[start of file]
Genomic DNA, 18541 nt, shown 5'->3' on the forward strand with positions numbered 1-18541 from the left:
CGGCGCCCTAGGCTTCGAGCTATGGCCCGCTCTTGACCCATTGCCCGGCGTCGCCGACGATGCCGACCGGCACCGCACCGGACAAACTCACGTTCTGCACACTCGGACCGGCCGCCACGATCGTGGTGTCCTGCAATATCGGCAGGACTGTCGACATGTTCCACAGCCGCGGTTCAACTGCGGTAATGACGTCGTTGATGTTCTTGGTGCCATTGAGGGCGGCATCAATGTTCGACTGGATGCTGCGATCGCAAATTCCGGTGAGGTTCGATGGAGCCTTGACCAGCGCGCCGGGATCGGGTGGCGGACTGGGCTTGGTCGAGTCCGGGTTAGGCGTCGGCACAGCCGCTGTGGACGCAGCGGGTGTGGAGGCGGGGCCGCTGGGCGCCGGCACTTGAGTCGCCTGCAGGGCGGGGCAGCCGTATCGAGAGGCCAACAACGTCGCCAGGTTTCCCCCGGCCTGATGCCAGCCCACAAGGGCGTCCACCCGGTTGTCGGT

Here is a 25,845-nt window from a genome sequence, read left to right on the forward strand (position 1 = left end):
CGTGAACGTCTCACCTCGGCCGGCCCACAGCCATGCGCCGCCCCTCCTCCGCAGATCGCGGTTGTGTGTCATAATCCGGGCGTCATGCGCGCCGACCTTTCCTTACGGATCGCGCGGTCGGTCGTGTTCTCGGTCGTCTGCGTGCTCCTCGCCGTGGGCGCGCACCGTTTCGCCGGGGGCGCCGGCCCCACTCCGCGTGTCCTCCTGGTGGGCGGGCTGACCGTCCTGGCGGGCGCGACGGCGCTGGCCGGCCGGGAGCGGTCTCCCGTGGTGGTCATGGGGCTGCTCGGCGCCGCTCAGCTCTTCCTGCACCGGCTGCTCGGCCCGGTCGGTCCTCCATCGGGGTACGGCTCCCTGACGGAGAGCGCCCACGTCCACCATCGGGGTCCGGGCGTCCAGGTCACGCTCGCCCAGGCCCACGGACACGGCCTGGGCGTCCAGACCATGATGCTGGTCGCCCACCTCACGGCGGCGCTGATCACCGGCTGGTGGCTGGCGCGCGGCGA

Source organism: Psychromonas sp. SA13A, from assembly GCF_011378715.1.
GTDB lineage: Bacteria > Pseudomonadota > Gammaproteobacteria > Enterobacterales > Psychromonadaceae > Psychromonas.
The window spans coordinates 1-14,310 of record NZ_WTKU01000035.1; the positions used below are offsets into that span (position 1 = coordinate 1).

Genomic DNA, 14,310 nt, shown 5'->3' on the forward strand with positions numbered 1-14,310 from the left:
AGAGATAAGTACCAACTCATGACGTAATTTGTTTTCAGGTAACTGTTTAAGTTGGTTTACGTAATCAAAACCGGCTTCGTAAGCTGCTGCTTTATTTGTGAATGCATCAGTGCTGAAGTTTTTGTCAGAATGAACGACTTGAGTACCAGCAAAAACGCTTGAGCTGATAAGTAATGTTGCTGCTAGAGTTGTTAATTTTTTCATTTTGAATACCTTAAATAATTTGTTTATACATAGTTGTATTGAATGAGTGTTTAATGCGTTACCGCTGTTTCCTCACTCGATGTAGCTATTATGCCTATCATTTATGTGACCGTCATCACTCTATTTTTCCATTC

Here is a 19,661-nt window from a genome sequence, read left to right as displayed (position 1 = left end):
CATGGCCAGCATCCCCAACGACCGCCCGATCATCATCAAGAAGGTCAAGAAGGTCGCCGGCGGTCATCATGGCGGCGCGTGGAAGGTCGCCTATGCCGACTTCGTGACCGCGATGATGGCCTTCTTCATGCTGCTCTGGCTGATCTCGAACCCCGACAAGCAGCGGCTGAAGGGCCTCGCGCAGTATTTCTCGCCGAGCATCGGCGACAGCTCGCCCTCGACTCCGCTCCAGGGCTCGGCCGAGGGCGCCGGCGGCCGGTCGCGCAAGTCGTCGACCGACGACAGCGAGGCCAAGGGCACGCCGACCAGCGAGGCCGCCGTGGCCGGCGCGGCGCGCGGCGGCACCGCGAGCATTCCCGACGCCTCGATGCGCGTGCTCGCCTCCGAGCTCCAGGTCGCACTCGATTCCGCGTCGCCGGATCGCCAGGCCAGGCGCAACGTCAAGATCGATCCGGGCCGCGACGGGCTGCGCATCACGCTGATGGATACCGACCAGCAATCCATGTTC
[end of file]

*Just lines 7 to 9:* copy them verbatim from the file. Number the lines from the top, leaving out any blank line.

The window spans coordinates 1-14,310 of record NZ_WTKU01000035.1; the positions used below are offsets into that span (position 1 = coordinate 1).

Genomic DNA, 14,310 nt, shown 5'->3' on the forward strand with positions numbered 1-14,310 from the left:
AGAGATAAGTACCAACTCATGACGTAATTTGTTTTCAGGTAACTGTTTAAGTTGGTTTACGTAATCAAAACCGGCTTCGTAAGCTGCTGCTTTATTTGTGAATGCATCAGTGCTGAAGTTTTTGTCAGAATGAACGACTTGAGTACCAGCAAAAACGCTTGAGCTGATAAGTAATGTTGCTGCTAGAGTTGTTAATTTTTTCATTTTGAATACCTTAAATAATTTGTTTATACATAGTTGTATTGAATGAGTGTTTAATGCGTTACCGCTGTTTCCTCACTCGATGTAGCTATTATGCCTATCATTTATGTGACCGTCATCACTCTATTTTTCCATTC